There are a number of wind sites in operation or under development in Northeast BC. The Bear Mountain Wind Park is an iconic 34-turbine project that is the first of its kind in British Columbia. The Dokie Wind Project near Chetwynd also recently came into operation and will provide power to approximately 34,000 homes. Projects such as the Hackney Hills Wind Park, Tumbler Ridge Wind Energy Park, Quality Wind Park, Hudson’s Hope Wind Site, and Windmare Wind Energy Project are in various stages of development. 

Canadian Wind Energy Association

The Canadian Wind Energy Association is a non-profit trade association that promotes the appropriate development and application of all aspects of wind energy in Canada, including the creation of a suitable policy environment. Established in 1984, the Canadian Wind Energy Association represents the wind energy community — organizations and individuals who are directly involved in the development and application of wind energy technology, products and services. Their members are Canada’s wind energy leaders. They are wind energy owners, operators, manufacturers, project developers, consultants, and service providers, and other organizations and individuals interested in supporting Canada’s wind energy industry.
The Canadian Wind Energy Association leads the effort to ensure Canada fully realizes its abundant wind energy potential on behalf of its members - and for the benefit of all Canadians – to build a cleaner, stronger future. A dedicated and passionate team engages in this mission through advocacy, education, communication, partnerships and the promotion of industry best practices. The Canadian Wind Energy Association believes wind energy can satisfy 20% of Canada’s electricity demand by 2025 and generate $79 billion in investment that will make Canada’s wind energy sector a real player in a $1.8 trillion global wind industry.
The Canadian Wind Energy Association’s website provides further information about the association, the potential for wind energy in Canada, resources, links and case studies, and access to membership.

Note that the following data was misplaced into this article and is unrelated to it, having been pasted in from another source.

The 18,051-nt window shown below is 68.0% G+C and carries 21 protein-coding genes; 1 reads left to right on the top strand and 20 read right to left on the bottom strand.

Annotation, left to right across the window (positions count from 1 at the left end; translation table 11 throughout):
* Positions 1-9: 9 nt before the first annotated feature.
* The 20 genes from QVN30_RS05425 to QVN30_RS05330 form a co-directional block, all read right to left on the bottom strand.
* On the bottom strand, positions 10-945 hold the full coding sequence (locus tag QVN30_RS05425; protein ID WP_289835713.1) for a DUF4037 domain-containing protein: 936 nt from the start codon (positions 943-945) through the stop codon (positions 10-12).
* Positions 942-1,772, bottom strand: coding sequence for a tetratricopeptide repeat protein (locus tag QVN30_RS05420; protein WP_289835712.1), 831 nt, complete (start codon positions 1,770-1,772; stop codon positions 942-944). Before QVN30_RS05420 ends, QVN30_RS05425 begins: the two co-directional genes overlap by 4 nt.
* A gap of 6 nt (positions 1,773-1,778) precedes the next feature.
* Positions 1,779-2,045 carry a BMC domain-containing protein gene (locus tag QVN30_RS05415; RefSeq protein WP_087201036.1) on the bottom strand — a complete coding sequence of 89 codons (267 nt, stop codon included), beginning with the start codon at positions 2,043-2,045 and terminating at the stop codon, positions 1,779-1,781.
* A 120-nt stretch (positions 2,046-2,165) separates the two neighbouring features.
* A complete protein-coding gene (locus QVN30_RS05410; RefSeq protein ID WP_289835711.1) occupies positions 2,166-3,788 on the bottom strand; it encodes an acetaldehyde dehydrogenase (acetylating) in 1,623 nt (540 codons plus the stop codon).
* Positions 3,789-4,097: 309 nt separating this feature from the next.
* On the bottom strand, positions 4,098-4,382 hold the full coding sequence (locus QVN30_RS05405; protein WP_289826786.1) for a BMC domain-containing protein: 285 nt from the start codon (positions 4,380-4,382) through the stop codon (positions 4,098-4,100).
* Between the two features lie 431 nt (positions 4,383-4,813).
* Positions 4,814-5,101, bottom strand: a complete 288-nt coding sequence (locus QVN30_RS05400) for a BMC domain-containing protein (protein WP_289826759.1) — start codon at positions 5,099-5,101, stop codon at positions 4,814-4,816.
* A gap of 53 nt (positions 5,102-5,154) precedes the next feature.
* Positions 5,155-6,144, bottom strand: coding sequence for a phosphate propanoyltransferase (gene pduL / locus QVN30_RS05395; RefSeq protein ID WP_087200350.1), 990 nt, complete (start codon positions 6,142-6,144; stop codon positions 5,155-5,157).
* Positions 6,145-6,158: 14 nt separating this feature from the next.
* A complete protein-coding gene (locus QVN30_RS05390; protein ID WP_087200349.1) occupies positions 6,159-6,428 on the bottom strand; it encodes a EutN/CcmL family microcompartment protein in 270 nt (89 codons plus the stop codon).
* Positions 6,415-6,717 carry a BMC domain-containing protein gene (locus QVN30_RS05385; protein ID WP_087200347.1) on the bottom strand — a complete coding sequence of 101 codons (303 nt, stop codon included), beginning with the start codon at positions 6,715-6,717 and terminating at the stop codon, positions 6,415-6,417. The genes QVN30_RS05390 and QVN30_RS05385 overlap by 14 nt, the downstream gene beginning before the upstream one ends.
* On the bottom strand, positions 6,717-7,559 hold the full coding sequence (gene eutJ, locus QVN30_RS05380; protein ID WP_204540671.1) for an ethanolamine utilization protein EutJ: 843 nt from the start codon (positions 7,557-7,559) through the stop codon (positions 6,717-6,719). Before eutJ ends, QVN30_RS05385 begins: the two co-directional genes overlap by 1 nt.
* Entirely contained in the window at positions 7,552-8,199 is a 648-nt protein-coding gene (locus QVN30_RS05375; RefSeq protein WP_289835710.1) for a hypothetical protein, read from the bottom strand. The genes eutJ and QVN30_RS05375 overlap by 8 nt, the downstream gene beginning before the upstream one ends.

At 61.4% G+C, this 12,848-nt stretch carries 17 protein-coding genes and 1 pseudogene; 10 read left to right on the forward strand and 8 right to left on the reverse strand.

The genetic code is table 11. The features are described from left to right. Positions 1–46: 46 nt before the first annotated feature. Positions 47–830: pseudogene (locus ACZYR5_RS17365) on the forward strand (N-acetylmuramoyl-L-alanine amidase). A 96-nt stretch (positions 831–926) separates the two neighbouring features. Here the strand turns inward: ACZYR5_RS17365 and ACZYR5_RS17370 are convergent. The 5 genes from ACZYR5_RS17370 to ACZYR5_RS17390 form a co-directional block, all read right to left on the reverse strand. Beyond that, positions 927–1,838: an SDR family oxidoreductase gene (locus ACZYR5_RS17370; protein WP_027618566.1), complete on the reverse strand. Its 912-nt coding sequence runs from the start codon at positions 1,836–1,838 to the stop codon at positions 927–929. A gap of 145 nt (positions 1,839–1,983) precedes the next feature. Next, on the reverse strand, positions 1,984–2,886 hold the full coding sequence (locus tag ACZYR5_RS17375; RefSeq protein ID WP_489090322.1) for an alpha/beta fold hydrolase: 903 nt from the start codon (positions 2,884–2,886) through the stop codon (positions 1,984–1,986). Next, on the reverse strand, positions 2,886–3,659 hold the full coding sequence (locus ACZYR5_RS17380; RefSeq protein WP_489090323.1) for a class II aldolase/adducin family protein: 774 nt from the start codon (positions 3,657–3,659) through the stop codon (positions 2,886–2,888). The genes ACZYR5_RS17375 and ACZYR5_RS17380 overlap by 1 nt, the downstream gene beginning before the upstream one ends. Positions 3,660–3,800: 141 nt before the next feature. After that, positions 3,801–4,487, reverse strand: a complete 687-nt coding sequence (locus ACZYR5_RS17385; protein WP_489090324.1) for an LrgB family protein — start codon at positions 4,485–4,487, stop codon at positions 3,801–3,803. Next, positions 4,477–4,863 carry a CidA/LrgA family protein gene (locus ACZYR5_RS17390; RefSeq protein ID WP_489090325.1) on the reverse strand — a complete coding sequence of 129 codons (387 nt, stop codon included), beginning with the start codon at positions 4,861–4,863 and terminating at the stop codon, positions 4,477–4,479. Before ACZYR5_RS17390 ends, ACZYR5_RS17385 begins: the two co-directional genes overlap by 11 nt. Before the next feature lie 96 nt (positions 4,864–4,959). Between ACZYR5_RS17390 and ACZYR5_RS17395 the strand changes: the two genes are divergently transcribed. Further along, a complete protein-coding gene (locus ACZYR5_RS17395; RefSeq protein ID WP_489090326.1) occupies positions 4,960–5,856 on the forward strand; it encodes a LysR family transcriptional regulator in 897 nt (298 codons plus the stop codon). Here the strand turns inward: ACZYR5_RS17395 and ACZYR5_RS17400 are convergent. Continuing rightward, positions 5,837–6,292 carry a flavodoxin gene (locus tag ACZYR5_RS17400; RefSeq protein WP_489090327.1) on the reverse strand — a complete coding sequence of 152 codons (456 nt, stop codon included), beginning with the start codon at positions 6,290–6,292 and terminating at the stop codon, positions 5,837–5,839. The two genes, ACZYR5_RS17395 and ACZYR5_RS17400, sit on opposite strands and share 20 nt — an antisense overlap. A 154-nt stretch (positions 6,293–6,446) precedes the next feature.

Northeast British Columbia is rich in hydroelectric energy with two large dams in operation on the Peace River. The W.A.C Bennet Dam is the largest dam in BC, with the capacity to produce more than 13 billion KWh annually. The Peace Canyon Dam is located downstream from the W.A.C Bennet Dam and produces 3.5 billion kWh of electricity each year. The Site C Dam is the third dam proposed for the Peace River.

Photo Source: - Photo Credit: Val UtgarenTo meet the energy needs of British Columbians, BC Hydro plans and delivers the clean energy for electricity while fostering job creation throughout the province and helping reduce greenhouse gas emissions. Over 80% of British Columbia’s hydro power comes from the Peace and Columbia rivers. 18,286 kilometres of transmission lines move electricity from generating stations to distribution substations, where it is transformed to lower voltages for distribution to customers. Over 10,000 MW of hydroelectricity is currently generated in British Columbia.

British Columbia’s population and industries are continuing to grow and that growth demands more electricity. BC Hydro projects that by 2031, British Columbia’s electricity demand could grow by 50%. To meet this demand, efforts are being made toward conservation and acquisition of clean power from independent power producers. The growing demand for clean electricity in British Columbia is driving the development of hydroelectric generation facilities in the Northeast region.